Cycling is Mass Transportation - It Needs to Funded Accordingly

Increases in the number of people cycling and walking in BC communities including Victoria, Whistler, North Vancouver, Kelowna and Vancouver, demonstrate that cycling and walking are mass transportation solutions worthy of substantial investment.

To help enable everyone to cycle and walk for their daily trips, we recommend that the Provincial Government accelerate its cycling and walking investment to $100 million per year. This, along with investment from communities and the Federal Government, will enable communities to build out their cycling networks thus enabling the benefits including GHG emissions reductions and health care cost savings to be realized sooner. This funding would be used to upgrade Provincial roads and bridges; complete cycling and walking networks in communities; provide Safe and Healthy Routes to School; and for paths used by visitors and residents.

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Tell them what the problems and solutions are in your community and what better cycling would mean for your family and friends.

This investment will help address the deficit estimated to be $2 billion for cycling and $2.6 billion for walking. Around $7 billion will be invested in B.C. over the next 3 years in transportation and the Government is projecting surpluses of over $200 million per year so there is plenty of funding available.

Cycling and walking are popular activities that many people in B.C. want to do more often

  • Almost 70% of adults in B.C. ride a bicycle at least once a year, 42% at least once a month and 25% at least once a week.

  • Cycling and walking are especially popular among young people (18-35) with 8% cycling and 10% walking to work.

  • Many people want to cycle more, with 65% indicating they would ride more if there were separated bike lanes that protected them from traffic.

  • 14% of adults 18-35 years old say cycling would be their ideal commute.

  • 34% of B.C. residents say walking (23%) or cycling (11%) would be their ideal commute.

Cycling and walking are popular activities that many people in B.C. want to do more often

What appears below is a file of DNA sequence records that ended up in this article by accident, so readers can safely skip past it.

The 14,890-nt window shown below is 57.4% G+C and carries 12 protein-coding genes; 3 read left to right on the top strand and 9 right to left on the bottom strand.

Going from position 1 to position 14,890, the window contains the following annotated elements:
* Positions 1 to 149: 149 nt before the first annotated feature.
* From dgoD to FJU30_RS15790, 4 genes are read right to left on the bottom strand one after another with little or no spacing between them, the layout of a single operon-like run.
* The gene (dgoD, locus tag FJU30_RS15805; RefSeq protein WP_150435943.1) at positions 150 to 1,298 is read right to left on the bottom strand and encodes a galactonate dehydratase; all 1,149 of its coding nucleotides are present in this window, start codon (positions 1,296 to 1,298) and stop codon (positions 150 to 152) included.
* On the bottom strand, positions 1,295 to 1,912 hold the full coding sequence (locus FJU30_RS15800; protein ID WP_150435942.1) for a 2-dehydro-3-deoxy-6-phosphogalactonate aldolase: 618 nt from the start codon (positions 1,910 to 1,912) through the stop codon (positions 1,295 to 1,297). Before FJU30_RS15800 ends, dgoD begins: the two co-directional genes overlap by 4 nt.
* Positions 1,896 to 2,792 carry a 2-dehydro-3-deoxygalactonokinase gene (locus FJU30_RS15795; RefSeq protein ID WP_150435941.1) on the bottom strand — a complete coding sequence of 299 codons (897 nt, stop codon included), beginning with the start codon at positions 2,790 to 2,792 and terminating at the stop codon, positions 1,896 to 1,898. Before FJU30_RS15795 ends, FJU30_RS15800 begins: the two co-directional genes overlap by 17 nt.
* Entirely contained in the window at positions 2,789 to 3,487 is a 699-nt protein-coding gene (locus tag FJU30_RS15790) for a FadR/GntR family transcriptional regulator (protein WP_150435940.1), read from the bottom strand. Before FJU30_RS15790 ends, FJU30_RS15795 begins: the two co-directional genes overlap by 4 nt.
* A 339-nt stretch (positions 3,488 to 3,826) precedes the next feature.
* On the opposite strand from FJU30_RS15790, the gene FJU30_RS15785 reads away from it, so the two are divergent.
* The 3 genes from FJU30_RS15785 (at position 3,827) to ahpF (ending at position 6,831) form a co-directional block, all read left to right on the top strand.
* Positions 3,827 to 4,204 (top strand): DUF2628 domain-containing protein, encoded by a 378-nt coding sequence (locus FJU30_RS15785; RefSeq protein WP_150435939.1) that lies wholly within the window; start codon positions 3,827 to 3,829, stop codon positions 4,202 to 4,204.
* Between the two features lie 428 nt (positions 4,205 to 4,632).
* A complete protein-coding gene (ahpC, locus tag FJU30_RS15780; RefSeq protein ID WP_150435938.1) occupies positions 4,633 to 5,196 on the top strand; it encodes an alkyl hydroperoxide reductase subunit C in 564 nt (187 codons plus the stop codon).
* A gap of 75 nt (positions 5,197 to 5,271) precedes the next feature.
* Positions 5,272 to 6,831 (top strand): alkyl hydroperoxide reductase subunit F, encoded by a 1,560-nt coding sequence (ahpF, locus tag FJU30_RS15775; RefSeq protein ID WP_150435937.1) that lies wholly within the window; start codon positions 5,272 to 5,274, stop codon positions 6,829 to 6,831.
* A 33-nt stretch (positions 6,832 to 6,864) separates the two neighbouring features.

• Almost 70% of adults in B.C. ride a bicycle at least once a year, 42% at least once a month and 25% at least once a week.

  • Cycling and walking are especially popular among young people (18-35) with 8% cycling and 10% walking to work.

  • Many people want to cycle more, with 65% indicating they would ride more if there were separated bike lanes that protected them from traffic.

  • 14% of adults 18-35 years old say cycling would be their ideal commute.

  • 34% of B.C. residents say walking (23%) or cycling (11%) would be their ideal commute.

There is broad public support for cycling improvements

  • 72% of B.C. On the Move Engagement Survey respondents supported enhancing cycling infrastructure.

Where significant investments have been made, cycling has increased dramatically

  • Between 2008 and 2015, daily cycling trips by City of Vancouver residents increased from 50,000 to 131,000. In 2015, 10% of Vancouver residents cycled to work, up from 4.4% in 2011.

  • In the Central Okanagan, daily cycling trips increased by 43% to 15,400 between 2007 and 2013.

  • Whistler’s cycling commute mode share was 8% in 2011, an increase of 31% since 2006.

Many trips are within reasonable cycling distance

  • In the Netherlands, electrically assisted bicycle trips average a distance of 9.8 km each way, while regular bicycle trips average 6.3 km.

  • According to the 2011 National Household Survey, 42% of commutes are under 5 km.

  • In B.C. 65% of all commutes are under 10 km, making them practical using an electric bicycle.

Inadequate Investment - Active Transportation Deficit

Regions and communities across the province have produced extensive cycling network plans. Unfortunately, due to lack of investment, these cycling networks may not be complete for 30 to 50 years unless senior levels of government dramatically increase funding. The BC Communities Road Safety Survey identified pedestrian and cyclist safety as top issues. For the the 81 municipalities that responded, “The most commonly reported challenges to implementing road safety activities were funding and staff with expertise.”

  • TheCapital Regional District’s  Pedestrian & Cycling Master Plan estimated the cost of upgrading the bike network to attract people of all ages and abilities is around $275 million.

  • In order to meet its target of 10%, TransLink has estimated that completing all-ages cycling networks around the Metro Vancouver region will cost at least $850 million.

  • Kelowna’s cycling and walking Plan is estimated to cost $267 million. While the city is currently putting money aside for the program, staff have warned that at the current level of funding, the city will only have approximately $90 million to fund the plan.

  • Squamish’s recently approved active transportation plan is estimated to cost $36 million.  

  • Surrey’s cycling plan includes over 400 km of additional bike lanes and paths. With current funding, it plans on completing around 12 km per year, but has indicated that additional funding from senior levels of government would speed-up the implementation of the plan.

Internationally, other jurisdictions are committing to significant increases in cycling. Norway, whose population is only slightly larger than B.C.’s, is planning to invest $1.25 billion in Cycling Highways to link suburbs to city centres.

More Information

Budget Submission - 2017 (includes references for information above)

Communities on the Move recommending investing $100 million per year in active transportation.

 

 

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